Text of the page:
The tired-looking officer who grilled me was gentle but persistent. Why had I come to Bahrain? Who had invited me? What did I plan to do while I was here? I was told that since I was a writer, I would have to apply for a visa from the Ministry of Information. I knew this meant certain refusal. For the past several months, Bahrain's Ministry of Information has been denying visas to human rights organizations and major news outlets, including The New York Times, Wall Street Journal, The Christian Science Monitor and Al Jazeera. Mr. Rajab's request for help from Kathy was an attempt to penetrate this government-imposed ban on foreign observers.
If I could provide the name of a local NGO (nongovernmental organization) that invited me, my questioner said, perhaps I could stay. In my backpack were the phone numbers of several Bahraini activists, but I would not divulge these. My visa was denied, and I had a 20-hour wait for the next KLM flight back to Boston.
I did not take my rejection personally. On the night I arrived, there were others, including a reporter from The Associated Press and another member from our team of human rights monitors, who never got past the customs and immigration booth. The following morning, while sitting outside the immigration office, I saw passports of varying hues getting whisked away. Among those scrutinized was a young British consultant for an oil company who frequently comes to Bahrain.
"It's never been like this," he fumed.
Through the large windows of the airport's departure lounge, I could see the skyline of the capital, Manama, in the distance, looking especially alluring in the morning sun. I thought of all the migrants who make it to the U.S. border only to be booted out.
"You should not have been asked to leave," said the Bahraini ticket agent as he booked my seat on a KLM flight back to Amsterdam.
"Well, apparently your country doesn't want writers visiting right now," I said.
Since it was the eve of the Feb. 14 protest, I asked him what he thought would happen tomorrow.
"Nothing, I hope," he said.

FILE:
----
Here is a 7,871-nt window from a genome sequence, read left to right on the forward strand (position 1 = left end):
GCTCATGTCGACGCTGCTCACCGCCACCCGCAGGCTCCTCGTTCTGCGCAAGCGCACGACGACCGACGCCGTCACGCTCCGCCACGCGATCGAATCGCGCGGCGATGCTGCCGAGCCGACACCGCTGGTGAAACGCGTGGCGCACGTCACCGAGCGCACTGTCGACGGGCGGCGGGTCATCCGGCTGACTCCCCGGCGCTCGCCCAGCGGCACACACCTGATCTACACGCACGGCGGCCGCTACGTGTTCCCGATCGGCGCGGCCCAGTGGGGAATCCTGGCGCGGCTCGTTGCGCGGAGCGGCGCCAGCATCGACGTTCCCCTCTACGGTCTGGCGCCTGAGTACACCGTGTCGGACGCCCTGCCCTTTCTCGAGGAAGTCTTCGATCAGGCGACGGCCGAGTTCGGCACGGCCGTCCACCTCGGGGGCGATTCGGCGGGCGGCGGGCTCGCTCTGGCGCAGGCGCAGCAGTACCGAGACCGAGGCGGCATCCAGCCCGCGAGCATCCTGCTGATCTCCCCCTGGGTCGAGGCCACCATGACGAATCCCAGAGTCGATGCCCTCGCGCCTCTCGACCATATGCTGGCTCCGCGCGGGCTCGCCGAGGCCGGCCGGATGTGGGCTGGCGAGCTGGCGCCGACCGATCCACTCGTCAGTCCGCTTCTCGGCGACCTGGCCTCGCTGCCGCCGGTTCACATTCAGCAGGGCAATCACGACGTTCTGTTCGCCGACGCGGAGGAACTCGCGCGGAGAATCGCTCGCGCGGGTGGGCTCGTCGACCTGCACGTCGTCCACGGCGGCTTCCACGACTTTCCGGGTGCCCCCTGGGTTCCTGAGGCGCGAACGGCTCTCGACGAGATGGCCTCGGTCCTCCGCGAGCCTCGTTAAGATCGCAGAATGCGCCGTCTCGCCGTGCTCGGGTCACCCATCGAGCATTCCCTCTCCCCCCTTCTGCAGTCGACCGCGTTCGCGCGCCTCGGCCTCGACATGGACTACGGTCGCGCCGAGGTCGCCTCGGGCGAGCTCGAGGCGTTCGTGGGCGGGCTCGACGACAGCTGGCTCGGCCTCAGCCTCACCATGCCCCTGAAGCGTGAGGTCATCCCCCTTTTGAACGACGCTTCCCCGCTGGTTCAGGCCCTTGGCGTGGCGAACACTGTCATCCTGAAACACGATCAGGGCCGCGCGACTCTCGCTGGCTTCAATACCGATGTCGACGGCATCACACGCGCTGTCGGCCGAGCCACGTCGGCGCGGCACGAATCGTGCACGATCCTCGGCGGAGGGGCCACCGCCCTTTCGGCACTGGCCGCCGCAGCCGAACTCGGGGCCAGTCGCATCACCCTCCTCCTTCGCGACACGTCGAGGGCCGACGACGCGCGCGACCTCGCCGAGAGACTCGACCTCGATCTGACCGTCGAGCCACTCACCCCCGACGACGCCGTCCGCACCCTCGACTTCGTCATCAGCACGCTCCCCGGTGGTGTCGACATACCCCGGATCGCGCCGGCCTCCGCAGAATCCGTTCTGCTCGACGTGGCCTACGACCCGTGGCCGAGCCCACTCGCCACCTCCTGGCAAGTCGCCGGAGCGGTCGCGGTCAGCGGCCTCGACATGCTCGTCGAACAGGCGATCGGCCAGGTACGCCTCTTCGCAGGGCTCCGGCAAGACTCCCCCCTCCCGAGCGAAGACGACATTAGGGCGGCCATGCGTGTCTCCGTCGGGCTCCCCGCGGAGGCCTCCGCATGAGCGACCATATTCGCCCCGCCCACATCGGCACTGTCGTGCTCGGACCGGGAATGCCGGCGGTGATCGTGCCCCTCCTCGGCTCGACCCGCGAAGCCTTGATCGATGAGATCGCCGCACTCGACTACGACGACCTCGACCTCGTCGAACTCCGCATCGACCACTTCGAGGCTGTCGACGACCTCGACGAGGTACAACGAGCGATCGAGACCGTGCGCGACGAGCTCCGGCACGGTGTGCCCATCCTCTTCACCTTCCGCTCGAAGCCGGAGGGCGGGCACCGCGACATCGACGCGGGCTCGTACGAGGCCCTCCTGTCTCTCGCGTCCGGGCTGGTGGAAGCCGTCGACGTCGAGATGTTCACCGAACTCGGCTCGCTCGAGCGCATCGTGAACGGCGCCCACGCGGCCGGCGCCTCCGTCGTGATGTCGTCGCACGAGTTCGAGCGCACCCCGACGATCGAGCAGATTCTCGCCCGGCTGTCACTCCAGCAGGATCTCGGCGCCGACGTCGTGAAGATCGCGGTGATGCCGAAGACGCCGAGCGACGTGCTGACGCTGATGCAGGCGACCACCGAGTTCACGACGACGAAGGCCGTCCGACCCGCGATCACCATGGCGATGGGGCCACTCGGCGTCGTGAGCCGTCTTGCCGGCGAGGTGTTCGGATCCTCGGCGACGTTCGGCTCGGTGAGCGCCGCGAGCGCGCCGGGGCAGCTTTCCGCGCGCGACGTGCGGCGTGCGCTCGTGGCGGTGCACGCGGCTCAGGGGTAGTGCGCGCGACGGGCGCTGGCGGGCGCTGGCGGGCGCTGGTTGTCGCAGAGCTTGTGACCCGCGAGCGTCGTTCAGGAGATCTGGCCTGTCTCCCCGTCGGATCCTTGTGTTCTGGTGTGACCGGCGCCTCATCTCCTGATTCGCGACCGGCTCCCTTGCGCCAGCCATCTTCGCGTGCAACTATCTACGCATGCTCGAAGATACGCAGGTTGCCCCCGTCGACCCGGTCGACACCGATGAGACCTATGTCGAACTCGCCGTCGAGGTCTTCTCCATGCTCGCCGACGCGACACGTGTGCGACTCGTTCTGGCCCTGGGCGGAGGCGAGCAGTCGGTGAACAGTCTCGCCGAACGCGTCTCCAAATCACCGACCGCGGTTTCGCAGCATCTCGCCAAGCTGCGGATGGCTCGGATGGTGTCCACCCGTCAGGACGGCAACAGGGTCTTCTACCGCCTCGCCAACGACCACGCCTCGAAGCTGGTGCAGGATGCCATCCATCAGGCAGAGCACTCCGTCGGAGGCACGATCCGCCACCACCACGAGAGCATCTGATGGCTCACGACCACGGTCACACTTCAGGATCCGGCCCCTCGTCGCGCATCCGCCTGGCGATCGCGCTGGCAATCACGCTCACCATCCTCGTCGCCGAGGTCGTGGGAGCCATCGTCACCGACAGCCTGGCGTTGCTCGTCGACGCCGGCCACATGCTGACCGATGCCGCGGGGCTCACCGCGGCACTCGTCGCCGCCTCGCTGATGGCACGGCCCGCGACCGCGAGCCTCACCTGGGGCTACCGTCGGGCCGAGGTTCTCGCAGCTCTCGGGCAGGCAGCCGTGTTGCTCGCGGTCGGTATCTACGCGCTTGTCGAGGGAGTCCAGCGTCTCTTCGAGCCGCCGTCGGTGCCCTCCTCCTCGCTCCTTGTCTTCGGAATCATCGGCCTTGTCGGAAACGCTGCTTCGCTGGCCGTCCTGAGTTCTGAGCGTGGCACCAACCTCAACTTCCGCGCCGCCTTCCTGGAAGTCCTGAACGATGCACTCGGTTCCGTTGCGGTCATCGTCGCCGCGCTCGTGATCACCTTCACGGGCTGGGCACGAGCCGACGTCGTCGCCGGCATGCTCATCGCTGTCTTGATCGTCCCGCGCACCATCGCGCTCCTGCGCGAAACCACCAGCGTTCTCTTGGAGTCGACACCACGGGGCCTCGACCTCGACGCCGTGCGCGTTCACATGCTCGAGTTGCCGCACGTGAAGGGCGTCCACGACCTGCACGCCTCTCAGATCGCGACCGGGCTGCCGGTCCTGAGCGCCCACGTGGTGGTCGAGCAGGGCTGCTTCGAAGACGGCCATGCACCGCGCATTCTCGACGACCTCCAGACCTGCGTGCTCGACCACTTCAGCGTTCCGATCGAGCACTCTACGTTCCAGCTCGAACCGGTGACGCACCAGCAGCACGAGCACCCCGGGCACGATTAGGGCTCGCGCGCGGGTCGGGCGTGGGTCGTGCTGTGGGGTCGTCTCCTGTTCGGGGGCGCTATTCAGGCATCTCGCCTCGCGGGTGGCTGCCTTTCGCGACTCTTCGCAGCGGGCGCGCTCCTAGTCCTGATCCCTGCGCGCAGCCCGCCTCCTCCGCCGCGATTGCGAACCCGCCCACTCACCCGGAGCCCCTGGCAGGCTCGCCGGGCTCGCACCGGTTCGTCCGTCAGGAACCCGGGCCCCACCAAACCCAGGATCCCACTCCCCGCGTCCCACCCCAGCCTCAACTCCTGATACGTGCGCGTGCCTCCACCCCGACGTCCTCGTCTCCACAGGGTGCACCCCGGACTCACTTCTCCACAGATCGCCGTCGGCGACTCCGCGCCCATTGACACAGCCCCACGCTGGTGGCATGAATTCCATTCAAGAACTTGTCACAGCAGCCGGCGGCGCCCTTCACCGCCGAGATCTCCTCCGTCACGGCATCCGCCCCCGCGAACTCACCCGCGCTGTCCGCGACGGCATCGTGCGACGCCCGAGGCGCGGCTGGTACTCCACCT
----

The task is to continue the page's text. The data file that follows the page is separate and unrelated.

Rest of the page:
Then, looking over his shoulder to see if his colleagues were watching, he murmured, "I can't really talk about the situation here." This furtive exchange was my only interview in Bahrain.
I arrived home on Valentine's Day, the very day I expected to be monitoring a mass demonstration in Manama. My Bahrain odyssey had taken a grand total of 72 hours.
Although it was maddening to be denied entry, I do not regret making the trip. My husband, Scott, said that in war, if 10 people rush the ramparts and only six succeed, the campaign is not dismissed as a failure. Out of the 14 Americans who tried to enter Bahrain as human rights observers, three were denied entry and eight were arrested and deported, but only after they had spent several days in the country witnessing and reporting on the government crackdown of the predominantly Shiite rebellion. You can read their reports on the newly created website witnessbahrain.org.
While in Bahrain, the Americans connected with some extraordinarily brave pro-democracy activists, including the widely admired Rajab. These connections have enriched all involved and provide yet another example -- I have seen so many -- of how human beings breach the walls separating them from their neighbor. To observe, even from afar, how a handful of ordinary Americans were able to cast a bit of light on the situation in Bahrain was inspiring, and I am grateful for the privilege.
Moreover, my aborted trip unexpectedly took me to parts unknown. The journey provided an occasion to live by faith rather than analysis. Preparing for it required abandoning my usual preoccupation with outcome and following the clues of the moment. And that is new territory for me.